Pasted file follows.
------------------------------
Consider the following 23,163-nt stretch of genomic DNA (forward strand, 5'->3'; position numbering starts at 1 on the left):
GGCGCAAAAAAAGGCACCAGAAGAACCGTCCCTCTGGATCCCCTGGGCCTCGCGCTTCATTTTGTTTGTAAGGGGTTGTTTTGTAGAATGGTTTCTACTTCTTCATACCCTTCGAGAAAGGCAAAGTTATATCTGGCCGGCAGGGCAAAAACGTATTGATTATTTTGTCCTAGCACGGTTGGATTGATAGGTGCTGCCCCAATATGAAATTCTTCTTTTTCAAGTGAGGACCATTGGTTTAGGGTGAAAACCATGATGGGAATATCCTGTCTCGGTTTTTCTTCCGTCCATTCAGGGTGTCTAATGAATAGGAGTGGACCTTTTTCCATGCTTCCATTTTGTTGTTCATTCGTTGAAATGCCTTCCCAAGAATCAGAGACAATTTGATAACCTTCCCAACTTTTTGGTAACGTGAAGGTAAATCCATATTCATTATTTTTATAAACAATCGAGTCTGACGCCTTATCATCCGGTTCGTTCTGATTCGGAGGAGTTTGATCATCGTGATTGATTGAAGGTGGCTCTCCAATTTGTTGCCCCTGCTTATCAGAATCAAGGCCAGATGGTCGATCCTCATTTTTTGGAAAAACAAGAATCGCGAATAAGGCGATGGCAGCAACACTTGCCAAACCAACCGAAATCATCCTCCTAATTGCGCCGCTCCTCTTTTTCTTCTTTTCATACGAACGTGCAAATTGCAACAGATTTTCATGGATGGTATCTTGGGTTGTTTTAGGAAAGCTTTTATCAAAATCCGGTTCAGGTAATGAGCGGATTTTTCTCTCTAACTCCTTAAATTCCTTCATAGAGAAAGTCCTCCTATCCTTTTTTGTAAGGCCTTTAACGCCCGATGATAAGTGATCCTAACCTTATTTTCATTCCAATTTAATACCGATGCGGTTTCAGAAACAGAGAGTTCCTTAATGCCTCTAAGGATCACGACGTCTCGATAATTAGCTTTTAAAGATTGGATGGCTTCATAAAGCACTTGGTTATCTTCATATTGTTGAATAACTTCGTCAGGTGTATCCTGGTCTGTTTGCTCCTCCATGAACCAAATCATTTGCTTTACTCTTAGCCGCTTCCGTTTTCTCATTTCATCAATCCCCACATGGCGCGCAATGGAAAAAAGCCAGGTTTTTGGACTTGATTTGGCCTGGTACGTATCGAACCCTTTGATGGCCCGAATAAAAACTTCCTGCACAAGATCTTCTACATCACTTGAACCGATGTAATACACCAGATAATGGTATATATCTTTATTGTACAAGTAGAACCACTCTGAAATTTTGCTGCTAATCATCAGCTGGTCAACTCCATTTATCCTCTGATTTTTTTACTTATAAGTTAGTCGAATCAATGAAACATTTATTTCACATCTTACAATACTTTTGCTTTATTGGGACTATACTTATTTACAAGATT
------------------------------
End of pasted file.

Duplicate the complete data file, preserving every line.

Consider the following 23,163-nt stretch of genomic DNA (forward strand, 5'->3'; position numbering starts at 1 on the left):
GGCGCAAAAAAAGGCACCAGAAGAACCGTCCCTCTGGATCCCCTGGGCCTCGCGCTTCATTTTGTTTGTAAGGGGTTGTTTTGTAGAATGGTTTCTACTTCTTCATACCCTTCGAGAAAGGCAAAGTTATATCTGGCCGGCAGGGCAAAAACGTATTGATTATTTTGTCCTAGCACGGTTGGATTGATAGGTGCTGCCCCAATATGAAATTCTTCTTTTTCAAGTGAGGACCATTGGTTTAGGGTGAAAACCATGATGGGAATATCCTGTCTCGGTTTTTCTTCCGTCCATTCAGGGTGTCTAATGAATAGGAGTGGACCTTTTTCCATGCTTCCATTTTGTTGTTCATTCGTTGAAATGCCTTCCCAAGAATCAGAGACAATTTGATAACCTTCCCAACTTTTTGGTAACGTGAAGGTAAATCCATATTCATTATTTTTATAAACAATCGAGTCTGACGCCTTATCATCCGGTTCGTTCTGATTCGGAGGAGTTTGATCATCGTGATTGATTGAAGGTGGCTCTCCAATTTGTTGCCCCTGCTTATCAGAATCAAGGCCAGATGGTCGATCCTCATTTTTTGGAAAAACAAGAATCGCGAATAAGGCGATGGCAGCAACACTTGCCAAACCAACCGAAATCATCCTCCTAATTGCGCCGCTCCTCTTTTTCTTCTTTTCATACGAACGTGCAAATTGCAACAGATTTTCATGGATGGTATCTTGGGTTGTTTTAGGAAAGCTTTTATCAAAATCCGGTTCAGGTAATGAGCGGATTTTTCTCTCTAACTCCTTAAATTCCTTCATAGAGAAAGTCCTCCTATCCTTTTTTGTAAGGCCTTTAACGCCCGATGATAAGTGATCCTAACCTTATTTTCATTCCAATTTAATACCGATGCGGTTTCAGAAACAGAGAGTTCCTTAATGCCTCTAAGGATCACGACGTCTCGATAATTAGCTTTTAAAGATTGGATGGCTTCATAAAGCACTTGGTTATCTTCATATTGTTGAATAACTTCGTCAGGTGTATCCTGGTCTGTTTGCTCCTCCATGAACCAAATCATTTGCTTTACTCTTAGCCGCTTCCGTTTTCTCATTTCATCAATCCCCACATGGCGCGCAATGGAAAAAAGCCAGGTTTTTGGACTTGATTTGGCCTGGTACGTATCGAACCCTTTGATGGCCCGAATAAAAACTTCCTGCACAAGATCTTCTACATCACTTGAACCGATGTAATACACCAGATAATGGTATATATCTTTATTGTACAAGTAGAACCACTCTGAAATTTTGCTGCTAATCATCAGCTGGTCAACTCCATTTATCCTCTGATTTTTTTACTTATAAGTTAGTCGAATCAATGAAACATTTATTTCACATCTTACAATACTTTTGCTTTATTGGGACTATACTTATTTACAAGATT